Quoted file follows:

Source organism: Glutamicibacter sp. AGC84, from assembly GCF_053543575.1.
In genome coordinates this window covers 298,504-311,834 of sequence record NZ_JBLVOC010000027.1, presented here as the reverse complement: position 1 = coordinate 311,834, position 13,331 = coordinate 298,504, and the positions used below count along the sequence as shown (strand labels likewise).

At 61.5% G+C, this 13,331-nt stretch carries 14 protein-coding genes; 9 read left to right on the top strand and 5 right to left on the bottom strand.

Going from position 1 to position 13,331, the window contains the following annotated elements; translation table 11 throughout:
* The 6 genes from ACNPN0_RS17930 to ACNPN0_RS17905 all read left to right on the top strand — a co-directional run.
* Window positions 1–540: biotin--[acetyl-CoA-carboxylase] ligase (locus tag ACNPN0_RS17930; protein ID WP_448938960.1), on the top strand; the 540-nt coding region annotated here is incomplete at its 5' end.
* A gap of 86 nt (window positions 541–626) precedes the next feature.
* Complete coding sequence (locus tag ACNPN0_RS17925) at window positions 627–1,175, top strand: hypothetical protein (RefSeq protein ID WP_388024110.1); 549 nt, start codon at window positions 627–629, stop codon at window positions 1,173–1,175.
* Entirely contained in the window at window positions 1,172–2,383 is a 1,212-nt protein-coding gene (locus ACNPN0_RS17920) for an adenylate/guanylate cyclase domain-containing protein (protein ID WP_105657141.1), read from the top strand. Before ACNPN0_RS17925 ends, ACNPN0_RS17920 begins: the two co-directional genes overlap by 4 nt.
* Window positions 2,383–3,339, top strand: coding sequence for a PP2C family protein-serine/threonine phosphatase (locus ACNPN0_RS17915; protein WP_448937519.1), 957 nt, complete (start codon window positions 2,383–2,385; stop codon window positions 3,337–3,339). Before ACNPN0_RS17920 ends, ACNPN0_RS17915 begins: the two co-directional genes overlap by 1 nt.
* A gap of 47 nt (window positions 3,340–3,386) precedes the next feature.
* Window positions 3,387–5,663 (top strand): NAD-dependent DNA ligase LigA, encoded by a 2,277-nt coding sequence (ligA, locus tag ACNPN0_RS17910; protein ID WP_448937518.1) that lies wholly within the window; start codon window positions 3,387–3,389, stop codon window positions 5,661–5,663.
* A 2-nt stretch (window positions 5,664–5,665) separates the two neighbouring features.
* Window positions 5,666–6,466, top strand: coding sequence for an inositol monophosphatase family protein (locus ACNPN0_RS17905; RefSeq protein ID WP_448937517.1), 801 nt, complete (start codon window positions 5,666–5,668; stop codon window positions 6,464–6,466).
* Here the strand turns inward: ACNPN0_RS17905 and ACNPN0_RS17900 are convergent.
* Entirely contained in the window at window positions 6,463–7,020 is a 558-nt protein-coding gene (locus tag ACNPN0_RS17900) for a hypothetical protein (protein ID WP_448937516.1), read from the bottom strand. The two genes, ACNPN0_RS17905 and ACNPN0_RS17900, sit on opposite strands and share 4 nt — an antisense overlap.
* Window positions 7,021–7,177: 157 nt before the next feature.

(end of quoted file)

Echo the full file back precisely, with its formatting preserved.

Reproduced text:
Source organism: Glutamicibacter sp. AGC84, from assembly GCF_053543575.1.
In genome coordinates this window covers 298,504-311,834 of sequence record NZ_JBLVOC010000027.1, presented here as the reverse complement: position 1 = coordinate 311,834, position 13,331 = coordinate 298,504, and the positions used below count along the sequence as shown (strand labels likewise).

At 61.5% G+C, this 13,331-nt stretch carries 14 protein-coding genes; 9 read left to right on the top strand and 5 right to left on the bottom strand.

Going from position 1 to position 13,331, the window contains the following annotated elements; translation table 11 throughout:
* The 6 genes from ACNPN0_RS17930 to ACNPN0_RS17905 all read left to right on the top strand — a co-directional run.
* Window positions 1–540: biotin--[acetyl-CoA-carboxylase] ligase (locus tag ACNPN0_RS17930; protein ID WP_448938960.1), on the top strand; the 540-nt coding region annotated here is incomplete at its 5' end.
* A gap of 86 nt (window positions 541–626) precedes the next feature.
* Complete coding sequence (locus tag ACNPN0_RS17925) at window positions 627–1,175, top strand: hypothetical protein (RefSeq protein ID WP_388024110.1); 549 nt, start codon at window positions 627–629, stop codon at window positions 1,173–1,175.
* Entirely contained in the window at window positions 1,172–2,383 is a 1,212-nt protein-coding gene (locus ACNPN0_RS17920) for an adenylate/guanylate cyclase domain-containing protein (protein ID WP_105657141.1), read from the top strand. Before ACNPN0_RS17925 ends, ACNPN0_RS17920 begins: the two co-directional genes overlap by 4 nt.
* Window positions 2,383–3,339, top strand: coding sequence for a PP2C family protein-serine/threonine phosphatase (locus ACNPN0_RS17915; protein WP_448937519.1), 957 nt, complete (start codon window positions 2,383–2,385; stop codon window positions 3,337–3,339). Before ACNPN0_RS17920 ends, ACNPN0_RS17915 begins: the two co-directional genes overlap by 1 nt.
* A gap of 47 nt (window positions 3,340–3,386) precedes the next feature.
* Window positions 3,387–5,663 (top strand): NAD-dependent DNA ligase LigA, encoded by a 2,277-nt coding sequence (ligA, locus tag ACNPN0_RS17910; protein ID WP_448937518.1) that lies wholly within the window; start codon window positions 3,387–3,389, stop codon window positions 5,661–5,663.
* A 2-nt stretch (window positions 5,664–5,665) separates the two neighbouring features.
* Window positions 5,666–6,466, top strand: coding sequence for an inositol monophosphatase family protein (locus ACNPN0_RS17905; RefSeq protein ID WP_448937517.1), 801 nt, complete (start codon window positions 5,666–5,668; stop codon window positions 6,464–6,466).
* Here the strand turns inward: ACNPN0_RS17905 and ACNPN0_RS17900 are convergent.
* Entirely contained in the window at window positions 6,463–7,020 is a 558-nt protein-coding gene (locus tag ACNPN0_RS17900) for a hypothetical protein (protein ID WP_448937516.1), read from the bottom strand. The two genes, ACNPN0_RS17905 and ACNPN0_RS17900, sit on opposite strands and share 4 nt — an antisense overlap.
* Window positions 7,021–7,177: 157 nt before the next feature.